What’s in a name?

By Ciara McCrory

A few years back, while living and working in Australia, I was faced with the dreaded task of putting a ‘fun’ fact about myself on my business card. While my colleagues talked about their award wins and party tricks, I took the opportunity to right a wrong.

“It’s actually pronounced KEER-AH.”

Growing up in Northern Ireland, I was one of three Ciaras in my class. I had never encountered anyone who had trouble spelling or pronouncing my name. When I moved to Liverpool for university however, this all changed.

Over the years that have followed, I’ve heard it all. A colleague once even told me that he initially avoided speaking to or about me because my Irish name made him so nervous. Only seldomly woud I correct people for fear of rocking the boat or seeming ‘difficult’ but chances are, if you’ve called me Sierra or Keyahra in a meeting I’ve corrected you in recent years.

I am most definitely not alone.

Taking the time to get to know people’s names and pronouncing them correctly is coming under increasing scrutiny in today’s society, particularly in the workplace. Where a mispronunciation was once seen as lazy, it can now be construed as offensive.

The issue was given a spotlight when Kamala Harris was elected Vice President last year and faced consistent mispronunciation of her first name by political rivals and news pundits. Whether a genuine error or a wilful attempt to showcase her ‘otherness’, her steadfast and patient corrections showed that there’s no excuse for failing to master names.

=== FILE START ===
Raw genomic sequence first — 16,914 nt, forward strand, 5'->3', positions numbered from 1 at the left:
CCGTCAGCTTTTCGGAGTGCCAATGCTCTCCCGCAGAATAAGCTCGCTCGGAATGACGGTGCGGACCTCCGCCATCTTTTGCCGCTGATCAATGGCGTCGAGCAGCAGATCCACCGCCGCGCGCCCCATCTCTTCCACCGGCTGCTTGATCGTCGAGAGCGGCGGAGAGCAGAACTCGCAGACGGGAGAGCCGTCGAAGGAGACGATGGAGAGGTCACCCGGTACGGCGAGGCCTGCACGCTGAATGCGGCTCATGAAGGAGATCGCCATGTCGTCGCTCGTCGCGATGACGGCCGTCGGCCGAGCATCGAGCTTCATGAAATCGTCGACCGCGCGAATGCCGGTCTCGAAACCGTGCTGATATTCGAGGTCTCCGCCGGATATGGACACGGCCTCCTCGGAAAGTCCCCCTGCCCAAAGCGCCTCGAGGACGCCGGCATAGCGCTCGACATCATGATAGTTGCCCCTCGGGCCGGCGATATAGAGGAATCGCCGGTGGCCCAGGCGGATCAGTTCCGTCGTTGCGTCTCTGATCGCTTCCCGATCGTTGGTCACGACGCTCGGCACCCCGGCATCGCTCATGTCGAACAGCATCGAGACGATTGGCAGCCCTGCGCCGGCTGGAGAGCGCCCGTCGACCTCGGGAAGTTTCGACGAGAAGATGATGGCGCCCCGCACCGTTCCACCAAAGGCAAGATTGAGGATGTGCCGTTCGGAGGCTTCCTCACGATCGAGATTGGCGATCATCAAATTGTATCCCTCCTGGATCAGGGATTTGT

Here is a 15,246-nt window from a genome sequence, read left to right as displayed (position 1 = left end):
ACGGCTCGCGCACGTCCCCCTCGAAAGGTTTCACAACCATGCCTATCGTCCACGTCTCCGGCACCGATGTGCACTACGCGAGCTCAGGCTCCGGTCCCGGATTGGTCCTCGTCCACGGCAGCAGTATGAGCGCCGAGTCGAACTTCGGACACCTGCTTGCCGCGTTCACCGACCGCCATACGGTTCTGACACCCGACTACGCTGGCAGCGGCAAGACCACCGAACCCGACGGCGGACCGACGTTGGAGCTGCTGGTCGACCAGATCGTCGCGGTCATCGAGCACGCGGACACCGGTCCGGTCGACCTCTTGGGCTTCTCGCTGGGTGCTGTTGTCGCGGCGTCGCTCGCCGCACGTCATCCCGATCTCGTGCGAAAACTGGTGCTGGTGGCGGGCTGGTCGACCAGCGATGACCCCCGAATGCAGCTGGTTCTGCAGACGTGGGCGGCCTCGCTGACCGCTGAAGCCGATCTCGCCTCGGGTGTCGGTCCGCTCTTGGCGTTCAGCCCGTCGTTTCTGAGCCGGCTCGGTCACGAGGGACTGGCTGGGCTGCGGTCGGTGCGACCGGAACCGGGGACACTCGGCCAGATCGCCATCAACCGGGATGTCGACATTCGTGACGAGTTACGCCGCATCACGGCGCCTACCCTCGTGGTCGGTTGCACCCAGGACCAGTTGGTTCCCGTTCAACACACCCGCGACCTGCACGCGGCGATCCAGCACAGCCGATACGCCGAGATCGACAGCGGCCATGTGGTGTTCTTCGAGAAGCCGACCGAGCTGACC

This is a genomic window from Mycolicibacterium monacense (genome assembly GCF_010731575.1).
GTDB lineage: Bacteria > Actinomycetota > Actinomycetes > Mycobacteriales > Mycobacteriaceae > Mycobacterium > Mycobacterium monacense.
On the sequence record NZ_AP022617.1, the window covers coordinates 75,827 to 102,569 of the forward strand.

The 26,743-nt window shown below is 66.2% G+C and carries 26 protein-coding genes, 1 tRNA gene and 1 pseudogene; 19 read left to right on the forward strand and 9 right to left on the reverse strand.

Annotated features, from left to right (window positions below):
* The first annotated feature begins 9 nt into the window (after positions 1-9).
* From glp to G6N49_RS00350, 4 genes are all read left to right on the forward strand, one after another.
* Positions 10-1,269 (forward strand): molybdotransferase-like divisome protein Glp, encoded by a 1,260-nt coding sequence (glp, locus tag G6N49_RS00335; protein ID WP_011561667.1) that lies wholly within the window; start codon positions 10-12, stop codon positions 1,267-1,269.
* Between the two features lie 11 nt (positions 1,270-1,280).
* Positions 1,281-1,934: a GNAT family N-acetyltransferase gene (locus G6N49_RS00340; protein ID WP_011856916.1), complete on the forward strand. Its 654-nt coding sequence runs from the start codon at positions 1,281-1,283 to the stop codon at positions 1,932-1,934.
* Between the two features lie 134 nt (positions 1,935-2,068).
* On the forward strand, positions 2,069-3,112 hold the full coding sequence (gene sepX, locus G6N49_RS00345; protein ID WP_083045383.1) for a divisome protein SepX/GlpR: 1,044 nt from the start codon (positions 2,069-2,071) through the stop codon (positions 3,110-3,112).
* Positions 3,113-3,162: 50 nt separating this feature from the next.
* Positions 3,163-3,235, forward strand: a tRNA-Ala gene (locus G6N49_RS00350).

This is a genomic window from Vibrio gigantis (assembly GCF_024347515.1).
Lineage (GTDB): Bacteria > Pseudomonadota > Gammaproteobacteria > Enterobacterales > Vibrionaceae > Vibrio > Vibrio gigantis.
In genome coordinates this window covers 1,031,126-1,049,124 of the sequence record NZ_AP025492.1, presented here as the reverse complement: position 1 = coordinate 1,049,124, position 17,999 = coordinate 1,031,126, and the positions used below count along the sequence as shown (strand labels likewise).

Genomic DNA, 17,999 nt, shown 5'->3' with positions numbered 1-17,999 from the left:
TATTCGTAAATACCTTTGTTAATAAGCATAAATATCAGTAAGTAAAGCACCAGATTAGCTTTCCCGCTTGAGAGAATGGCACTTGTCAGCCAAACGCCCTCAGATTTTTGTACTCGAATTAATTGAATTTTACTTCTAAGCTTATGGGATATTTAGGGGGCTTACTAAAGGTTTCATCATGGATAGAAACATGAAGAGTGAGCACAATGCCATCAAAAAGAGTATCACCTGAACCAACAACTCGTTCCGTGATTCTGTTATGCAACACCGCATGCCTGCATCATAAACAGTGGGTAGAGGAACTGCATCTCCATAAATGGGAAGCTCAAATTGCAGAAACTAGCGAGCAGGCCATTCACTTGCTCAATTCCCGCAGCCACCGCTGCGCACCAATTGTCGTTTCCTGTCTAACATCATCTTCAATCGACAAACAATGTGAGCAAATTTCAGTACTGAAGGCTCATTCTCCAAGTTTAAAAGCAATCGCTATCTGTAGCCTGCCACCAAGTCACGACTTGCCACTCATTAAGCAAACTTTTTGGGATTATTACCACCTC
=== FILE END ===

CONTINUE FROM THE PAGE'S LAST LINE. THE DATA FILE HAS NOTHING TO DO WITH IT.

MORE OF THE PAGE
The #MyNameIs campaign did a survey, finding that 73% of respondents from more than 100 organisations said they’d had their names mispronounced. People said it made them feel ‘not valued or important’, ‘disrespected’ and ‘that they didn’t belong’. The campaign launched a digital tool to help people translate their names to phonetics and is calling for organisations to standardise these phonetic spellings in email signatures and throughout their businesses.

Whereas we’ve traditionally seen people with difficult-to-pronounce names altering the spelling or taking a laisse faire approach to how they’re addressed, a sea change may be coming. Thandie Newton recently reverted to the original Zimbabwean spelling of her first name, Thandiwe. She publicly said “That’s my name. It’s always been my name. I’m taking back what’s mine,”. We’ve also seen comedian Hasan Minhaj correct Ellen DeGeneres on her pronunciation of his name – the clip has 4.1M views on Twitter.

Ultimately, names are important. They are our identities and can be deeply rooted in social and cultural beliefs. Taking the time to ask how to pronounce a new colleague or friend’s name correctly won’t cause any offence and can foster a diverse, inclusive, and accepting culture.